The film builds up an unintentional(?) narrative of Beto as a bad dad; one who should be at home helping his wife with the kids instead of going for longshot campaigns. But it’s a shaky narrative, especially in the context of American history, where heteronormative gender roles have reigned supreme and the act of running for political office has largely been the domain of white men. Of the 12,343 total members of Congress in American history, only 162 African Americans, 63 Asian and Pacific Islanders, 128 Hispanic Americans, and 127 women have held office — with 100 of those women elected in the last 30 years.
That’s a huge disparity on its own but when considered in terms of the loved ones that they left behind, it’s not hard to imagine a history of repeating scenes like those of Beto’s wife and kids pouring their anguish over his absence into letter-writing. Sure, Beto didn’t exactly help the narrative of being a bad dad by jokingly saying that he “sometimes” helps with the kids (or his whole “I was born to be in it” snafu), but his comments aren’t some Beto-specific problem. They’re steeped in an American political tradition that is only just beginning to be chipped away.
For much of Becoming, Michelle describes how she felt as a wife with a career, two kids, and a husband who was busy running for office or working in the government. She is resentful and for a while, can’t grasp why Barack would want to sacrifice having a close-knit family to fulfill the call to become a cog in the political machine. But eventually, after settling into this new reality, she writes something that stuck with me as I sat through Running With Beto and even Knock Down the House. “Though we’d argued over the drain of his political career on our family for years now, I did love and trust Barack,” she says of his Senate run. “He was already a man with two families, his attention divided between me and the girls and his 200,000 or so South Side constituents. Would sharing him with the state of Illinois really be all that different?”
It’s this question that extends into every political campaign but gains an essential insight with Knock Down the House, one of the rare political documentaries to focus not only on women running for Congress but on women whose family life didn’t factor into their narrative. Alongside Alexandria Ocasio-Cortez’s big New York upset victory, the film honed in on the campaigns of Amy Vilela of Nevada, Cori Bush of Missouri, and Paula Jean Swearengin of West Virginia. As geographically and ideologically different as these women were, a common thread pulling the film together was the same one that Michelle Obama brings up in Becoming. These four women may have families back home, but their supporters and (possibly) their future constituents occupy just as much importance in their lives at this moment. In many ways, it’s the antithesis of Running With Beto. While Beto rides the patriarchal, privileged wave of being a man running for what’s largely been a man’s job, these four women are fighting to be taken seriously as both candidates and as women. In one pivotal scene, AOC stands at her mirror and talks about the Mt. Everest-sized amount of effort they have to put into their appearance every day, while men can simply roll up their sleeves — ironically a look Beto has perfected.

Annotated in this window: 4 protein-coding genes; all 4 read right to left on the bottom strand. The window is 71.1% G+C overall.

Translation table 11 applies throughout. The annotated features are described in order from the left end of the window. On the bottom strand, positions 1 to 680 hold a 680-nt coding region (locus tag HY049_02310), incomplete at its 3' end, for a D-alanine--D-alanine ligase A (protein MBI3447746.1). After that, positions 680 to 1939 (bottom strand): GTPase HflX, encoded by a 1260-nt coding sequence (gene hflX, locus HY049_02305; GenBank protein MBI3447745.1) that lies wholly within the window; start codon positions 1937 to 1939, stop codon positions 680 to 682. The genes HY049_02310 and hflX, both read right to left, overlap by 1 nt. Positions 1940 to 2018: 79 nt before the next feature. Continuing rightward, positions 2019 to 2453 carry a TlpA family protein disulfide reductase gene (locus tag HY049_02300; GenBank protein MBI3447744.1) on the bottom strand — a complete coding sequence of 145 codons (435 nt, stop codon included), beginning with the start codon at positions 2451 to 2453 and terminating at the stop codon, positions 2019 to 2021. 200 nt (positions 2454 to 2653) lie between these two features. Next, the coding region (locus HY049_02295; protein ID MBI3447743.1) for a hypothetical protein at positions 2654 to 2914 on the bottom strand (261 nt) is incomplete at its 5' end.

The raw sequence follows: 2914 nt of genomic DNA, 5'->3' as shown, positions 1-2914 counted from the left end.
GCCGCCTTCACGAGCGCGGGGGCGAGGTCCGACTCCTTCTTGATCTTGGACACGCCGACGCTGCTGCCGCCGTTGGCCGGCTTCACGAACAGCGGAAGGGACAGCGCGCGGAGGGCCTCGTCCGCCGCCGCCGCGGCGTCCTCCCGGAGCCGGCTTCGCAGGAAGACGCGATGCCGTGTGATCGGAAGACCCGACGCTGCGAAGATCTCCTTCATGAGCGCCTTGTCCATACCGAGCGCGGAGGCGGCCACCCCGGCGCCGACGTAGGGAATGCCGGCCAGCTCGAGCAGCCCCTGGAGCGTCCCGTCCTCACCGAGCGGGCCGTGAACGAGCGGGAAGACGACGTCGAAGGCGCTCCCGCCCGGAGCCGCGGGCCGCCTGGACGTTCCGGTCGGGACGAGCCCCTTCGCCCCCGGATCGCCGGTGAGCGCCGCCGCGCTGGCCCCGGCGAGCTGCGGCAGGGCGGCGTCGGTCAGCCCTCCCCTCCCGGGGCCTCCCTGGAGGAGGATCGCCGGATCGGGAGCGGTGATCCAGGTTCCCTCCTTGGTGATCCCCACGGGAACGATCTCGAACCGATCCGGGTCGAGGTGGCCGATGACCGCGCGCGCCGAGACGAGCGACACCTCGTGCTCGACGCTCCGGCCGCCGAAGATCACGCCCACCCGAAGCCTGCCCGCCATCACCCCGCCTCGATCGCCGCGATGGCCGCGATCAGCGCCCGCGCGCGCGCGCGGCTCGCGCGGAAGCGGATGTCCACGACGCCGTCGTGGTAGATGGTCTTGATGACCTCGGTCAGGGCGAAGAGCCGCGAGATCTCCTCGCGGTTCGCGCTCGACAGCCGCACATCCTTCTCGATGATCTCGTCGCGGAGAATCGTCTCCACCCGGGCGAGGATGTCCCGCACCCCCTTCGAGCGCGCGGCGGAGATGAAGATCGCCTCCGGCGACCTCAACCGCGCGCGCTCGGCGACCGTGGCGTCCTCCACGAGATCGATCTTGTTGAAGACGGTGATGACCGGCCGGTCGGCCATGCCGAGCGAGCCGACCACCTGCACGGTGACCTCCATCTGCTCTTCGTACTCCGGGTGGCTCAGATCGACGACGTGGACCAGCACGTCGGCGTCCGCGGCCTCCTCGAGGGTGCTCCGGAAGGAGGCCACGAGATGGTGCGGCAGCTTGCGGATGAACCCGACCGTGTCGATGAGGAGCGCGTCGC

It’s hard not to feel a twinge of judgment watching Running With Beto after seeing the colossal effort women were putting into their image and campaigns in the same election cycle in Knock Down the House. Especially when Running’s most fascinating character studies happened far away from the candidate’s swear-heavy stump speeches. That could almost be written off as a product of the times but, when other strong films and books exist about running for office and offer a more complete portrait of the toll of that decision, it points to a deeper flaw in the directorial gaze.
There has always been an outsized focus on a candidates’ mythical quests to Capitol Hill, but I couldn’t help leaving Running With Beto with the sense that his wife and kids were reduced to an obstacle on the way to the glory of higher office. The film is a snapshot of a media darling-in-the-making who never quite crossed the finish line, but I hope its legacy extends beyond that. There are a lot of positive lessons to be learned about grassroots campaigning and hope and all of that but more than anything, the 93-minutes, Running With Beto unintentionally acts as a time capsule to an outdated tradition of men’s privilege to put on their running shoes and join the race for higher office, while leaving their families in the dust.